currently, I guess I’m really into my job at the Orange County Arts Council, where we advocate for more art in the OC and connect artists and the community together as each has so much to offer the other. I’ve also been making these hand painted T-shirts since the spring and those have been super fun. They’re a great way for me to unwind as I make them and also allow me to collaborate with those who order as they are all made to order. Again, using my gifts while giving folks accessibility. I think that leaks into everything I do...including CelebrateWomxn845. VWG: What is CelebrateWomxn845?
In the Limelight: Jamie Sanin
JS: CelebrateWomxn845 is a project that aims to organize, recognize, and celebrate womxn (women/women-identifying) artists. It’s been extremely fun, humbling, educational, and inspiring so far. We had a 3-week long gallery series in January 2018 that included 55 visual and performing womxn artists and the amount of support was unreal. We also held an amazing all day benefit show “WOMXNFEST” to showcase performing artists and further support the mission. It was awesome giving womxn performers a day to come together, meet one another and showcase their talents, and it was extremely humbling to meet so many folks that were down to attend, help promote, volunteer and support womxn/a womxn-run project. It feels really good (again) to be able to use my organizational skills to put together events that provide opportunity to womxn artists, a population that is statistically underrepresented. It’s definitely been a lesson in “if you build it, they will come” and I’m super grateful for the network we have so far and for those who continue to join our fam. VWG: As you said “If you build it, they will come”. Is the Hudson Valley your ideal place to build these creative projects?
JS: Being from the Hudson Valley (Washingtonville), growing up I always wanted to leave it. I felt like there was nothing for me Interviews with Local Musicians and Artists of the to do as a kid and I wasn’t aware of any artists living there. Now, Hudson Valley I obviously know that the HV is FULL of living, working artists. I try and work with kids whenever I can through things like camps, Ami Madeleine workshops, after school programs, etc. to show them that there Van Wyck Gazette: Thanks for interviewing with us! So when ARE artists here - let alone “young cool ones”! I think what I value the most about the HV art scene is the community aspect. I’ve or where did your life as an artist begin? Jamie Sanin: I’m so happy to be interviewed. Thank you! I feel like I grew up surrounded by art and didn’t even know it. My preschool and school experiences were luckily full of craft time (a thing that unfortunately isn’t super true anymore in many schools). I spent many a weekend doing things like painting birdhouses or doing latch hook or making jewelry with my mom. I started taking dance classes at age 3 and never stopped, and there was always music on in our house, in my room, in the car... all of which I think directly contributed to me being a well-rounded and pretty happy person. I realized that having access to arts can make life really fruitful and enjoyable, so I try to use my skills and experiences to both share my own art and to create opportunities for folks to engage whenever I can. I got my degree in Visual Arts Education and learned so much about the importance of advocating for accessible arts, no matter how formal or recreational. VWG: It’s awesome you’re creating opportunities for others and making the arts more accessible! What are some projects you’re currently working on? JS: Current endeavors! Forever changing (hahaha). So Page 18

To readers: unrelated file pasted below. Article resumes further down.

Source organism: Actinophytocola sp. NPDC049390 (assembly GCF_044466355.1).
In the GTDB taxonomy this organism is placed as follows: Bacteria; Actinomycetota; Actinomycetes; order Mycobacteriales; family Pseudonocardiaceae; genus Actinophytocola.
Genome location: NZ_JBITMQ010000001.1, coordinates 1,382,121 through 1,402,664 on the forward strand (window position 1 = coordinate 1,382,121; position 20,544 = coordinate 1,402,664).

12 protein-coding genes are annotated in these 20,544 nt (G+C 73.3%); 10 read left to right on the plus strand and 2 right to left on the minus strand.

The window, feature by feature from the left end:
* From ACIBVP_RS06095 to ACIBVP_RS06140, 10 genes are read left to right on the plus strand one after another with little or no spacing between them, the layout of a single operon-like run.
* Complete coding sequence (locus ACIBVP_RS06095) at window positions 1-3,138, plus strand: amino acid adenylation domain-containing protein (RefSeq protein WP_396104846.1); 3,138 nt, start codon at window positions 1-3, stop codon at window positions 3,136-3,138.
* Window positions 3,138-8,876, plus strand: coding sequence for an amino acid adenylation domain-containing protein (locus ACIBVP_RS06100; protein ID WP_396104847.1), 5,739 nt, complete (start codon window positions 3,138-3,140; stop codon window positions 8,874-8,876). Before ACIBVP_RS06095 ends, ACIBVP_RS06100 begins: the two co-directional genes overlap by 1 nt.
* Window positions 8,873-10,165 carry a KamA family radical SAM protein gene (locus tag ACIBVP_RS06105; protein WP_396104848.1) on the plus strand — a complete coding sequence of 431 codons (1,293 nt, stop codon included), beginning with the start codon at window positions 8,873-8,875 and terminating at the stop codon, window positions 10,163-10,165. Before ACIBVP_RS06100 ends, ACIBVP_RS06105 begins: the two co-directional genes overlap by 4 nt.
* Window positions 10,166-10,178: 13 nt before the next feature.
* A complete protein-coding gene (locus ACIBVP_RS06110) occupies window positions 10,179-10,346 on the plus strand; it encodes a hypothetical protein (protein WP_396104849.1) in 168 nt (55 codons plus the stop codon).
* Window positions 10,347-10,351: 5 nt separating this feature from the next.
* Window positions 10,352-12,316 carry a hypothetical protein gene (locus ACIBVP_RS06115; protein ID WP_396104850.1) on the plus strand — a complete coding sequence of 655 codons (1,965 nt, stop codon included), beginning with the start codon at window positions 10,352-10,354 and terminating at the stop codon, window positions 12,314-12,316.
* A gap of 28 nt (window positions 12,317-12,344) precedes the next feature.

“Flash” - 22” x 20” - oil on canvas - 2013 - Jamie Sanin Van W yck Gazette - Autumn 2018 Issue